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Talking Inspiration To Writers...


So… let’s assume I’m playing for the Willamette Writers conference (I don’t know that for sure as this is written), and that I’m playing for an hour like I recommended, and solo. (A lot of assumptions, here.) I assume, too, that it’s not usual for them to have a writer as their entertainment.

Near as I can tell from their program, their “writers” umbrella covers not just books, but a wide range of formats from film to poetry—but I didn’t see music or songs mentioned anywhere. I nonetheless describe myself as a “writer,” because I do think what I’m doing isn’t any different from what they’re doing, whether that’s occurred to them or not. I just do it in (shall we say) soundbites. I probably do want to tell them that—along with thanking them for inviting me.

It appears the focus of their 2010 conference is inspiration, and I do have a couple of thoughts on that. (Brief ones, of course—I deal in soundbites.) When I compared myself to William Shakespeare in one of my “Joe Show” videos last year, I noted Bill and I didn’t have a lot in common, but we’d probably have the same advice with respect to inspiration: “Keep your eyes and ears open, and remember the world is a very strange place and people are really weird critters.”

So I suppose I could offer up a bunch of songs where the inspiration came from all sorts of different directions, and in the Rap, talk about the sources. Like:

OTHER PEOPLE are my biggest source of inspiration these days—once people find out you’re a writer, they’re constantly feeding you ideas, and eventually all those ideas turn into songs. The best example is probably “Hey, Little Chicken,” written for Gene Burnett’s album of chicken songs. “Dead Fishes,” incorporating John Voorpstiel’s ploughman-in-the-field imagery, is another.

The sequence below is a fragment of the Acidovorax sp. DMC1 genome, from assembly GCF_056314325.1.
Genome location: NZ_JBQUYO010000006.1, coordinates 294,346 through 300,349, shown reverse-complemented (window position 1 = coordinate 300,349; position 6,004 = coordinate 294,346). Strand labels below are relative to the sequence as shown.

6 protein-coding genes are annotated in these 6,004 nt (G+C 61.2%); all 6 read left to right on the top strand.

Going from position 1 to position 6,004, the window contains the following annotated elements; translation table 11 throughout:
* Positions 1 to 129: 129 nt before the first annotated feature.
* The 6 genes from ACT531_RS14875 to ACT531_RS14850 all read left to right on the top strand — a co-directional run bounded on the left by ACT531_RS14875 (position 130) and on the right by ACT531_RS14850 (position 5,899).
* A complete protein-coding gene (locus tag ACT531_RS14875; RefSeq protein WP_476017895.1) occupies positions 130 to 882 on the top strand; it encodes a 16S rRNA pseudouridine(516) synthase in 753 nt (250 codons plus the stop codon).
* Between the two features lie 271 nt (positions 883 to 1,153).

I ASK QUESTIONS—usually of the “Has anybody ever written…?” variety. That’s how I got “Twenty-Four Seven,” the love song that was entirely cliches, and also “I’m Giving Mom a Dead Dog for Christmas” (from Steve Goodman’s description of country music) and “When I Jump Off the Cliff I’ll Think of You” (the bluegrass song that really is all about death).

I SEE STUFF. “Can I Have Your Car When the Rapture Comes?” was a phrase on a bumpersticker. “The Abomination Two-Step”—do I dare play that one?—was prompted by an “open letter to George Bush” that got me re-reading some of the stranger books of the Bible. Stan Good’s “Un-Easy Street” was triggered by a newspaper article, and “The Termite Song” by a U.N. scientific report.

I HEAR STUFF. “Meet Me at the Stairs” came from a comment by a performer at a bluegrass festival. “Hank’s Song” was prompted by a discussion of what’s wrong with country music today. And the question, “How come there’s no good songs about the war?” produced “No Good Songs About the War,” my attempt (prize-winning, in fact) to show by example how a protest song ought to be written.

NOT BEING ABLE TO DO SOMETHING is inspiration, too. I got “The World Enquirer” because I couldn’t remember the words to the bluegrass song about Jimmy Brown the newsboy. “The Writer’s Block Blues” is about not being able to write. And “The Taboo Song” was my response to the Times of London’s list of things you can’t write about.

That list there is an hour’s worth, easily—and I haven’t covered everything. I could probably do more than an hour if I needed to. And now, I’d like them to say “Yes, Joe, we want you to do it.” I wonder if they will?



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